Tuesday, 17 November 2015
Mini History Blogs: Pygmalion
We all know the story of Henry Higgins and how he transforms Eliza Doolittle from a ragamuffin into a beauty in My Fair Lady. The play and later the film was based on George Bernard Shaw's 1912 play Pygmalion.
Pygmalion is in fact a Greek myth and features in Metamorphoses, a c43BC poem by Ovid, a Roman poet.
In this work, Pygmalion is a goldsmith and has an interest in sculpture, according to Ovid, Pygmalion had become disenchanted with women because of the "immoral behaviour of the Propoetides, who were the daughters of Propoetus" from the city of Amathus on the island of Cyprus. They had been punished by Aphrodite for not worshiping her, punishing them, she filled them with a passion to behave immorally and act as prostitutes.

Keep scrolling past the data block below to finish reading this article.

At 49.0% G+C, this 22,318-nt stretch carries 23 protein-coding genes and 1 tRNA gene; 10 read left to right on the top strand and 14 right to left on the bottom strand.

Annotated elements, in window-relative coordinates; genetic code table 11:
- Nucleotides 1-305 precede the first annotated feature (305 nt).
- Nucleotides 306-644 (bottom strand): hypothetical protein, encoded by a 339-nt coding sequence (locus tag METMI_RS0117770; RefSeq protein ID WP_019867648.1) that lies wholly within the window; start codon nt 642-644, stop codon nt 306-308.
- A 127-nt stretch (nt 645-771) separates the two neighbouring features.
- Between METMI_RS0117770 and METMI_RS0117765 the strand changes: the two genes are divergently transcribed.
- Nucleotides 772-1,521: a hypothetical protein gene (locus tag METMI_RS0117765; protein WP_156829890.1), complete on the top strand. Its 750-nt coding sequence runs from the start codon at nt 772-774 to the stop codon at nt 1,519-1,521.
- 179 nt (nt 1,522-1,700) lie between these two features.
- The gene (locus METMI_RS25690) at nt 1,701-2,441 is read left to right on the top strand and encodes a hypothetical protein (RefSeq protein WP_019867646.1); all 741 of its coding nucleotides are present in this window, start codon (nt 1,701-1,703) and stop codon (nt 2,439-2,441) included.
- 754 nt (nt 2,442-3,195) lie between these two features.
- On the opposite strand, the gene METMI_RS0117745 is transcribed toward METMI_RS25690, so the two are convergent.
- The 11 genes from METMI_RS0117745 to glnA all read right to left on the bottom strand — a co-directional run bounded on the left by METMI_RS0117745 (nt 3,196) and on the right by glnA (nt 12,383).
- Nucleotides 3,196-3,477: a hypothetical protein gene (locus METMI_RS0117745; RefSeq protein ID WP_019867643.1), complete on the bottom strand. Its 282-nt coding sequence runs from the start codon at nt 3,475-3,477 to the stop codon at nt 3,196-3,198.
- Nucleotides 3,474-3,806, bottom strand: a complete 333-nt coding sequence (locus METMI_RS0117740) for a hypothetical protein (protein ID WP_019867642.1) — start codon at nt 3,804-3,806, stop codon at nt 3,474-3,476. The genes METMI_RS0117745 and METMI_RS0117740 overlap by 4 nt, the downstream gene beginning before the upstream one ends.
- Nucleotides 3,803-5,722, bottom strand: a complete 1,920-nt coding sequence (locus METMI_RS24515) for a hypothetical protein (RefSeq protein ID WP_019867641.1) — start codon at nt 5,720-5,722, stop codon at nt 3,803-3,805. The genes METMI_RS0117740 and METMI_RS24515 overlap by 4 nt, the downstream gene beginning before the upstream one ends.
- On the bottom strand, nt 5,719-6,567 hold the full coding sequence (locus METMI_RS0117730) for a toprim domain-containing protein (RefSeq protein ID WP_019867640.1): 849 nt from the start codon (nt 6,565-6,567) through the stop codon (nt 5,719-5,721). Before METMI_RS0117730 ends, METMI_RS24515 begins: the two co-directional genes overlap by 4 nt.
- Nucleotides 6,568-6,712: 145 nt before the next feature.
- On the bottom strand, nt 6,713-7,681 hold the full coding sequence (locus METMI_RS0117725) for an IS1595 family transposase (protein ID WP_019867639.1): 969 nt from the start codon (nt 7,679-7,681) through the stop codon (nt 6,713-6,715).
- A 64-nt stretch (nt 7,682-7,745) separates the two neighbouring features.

This disenchantment forces Pygmalion to make a ideal woman out of stone. In the image below we can see Pygmalion's story from the 'Le Roman de la Rose' where he falls in love with his beautiful statue, the depth of his love is such, that on the festival of Venus he makes an offering to her where he wishes for a bride in "the living likeness of my ivory girl" on returning home, he kisses the face of his ivory statue and finds that its lips feel warm and on touching the ivory skin he finds it has lost its hardness. Its seems that Venus had granted Pygmalion's wish and the ivory sculpture has changed to a woman.
Pygmalion marries the living statue and together they have a son Paphos from where the coastal city in Cyprus is named.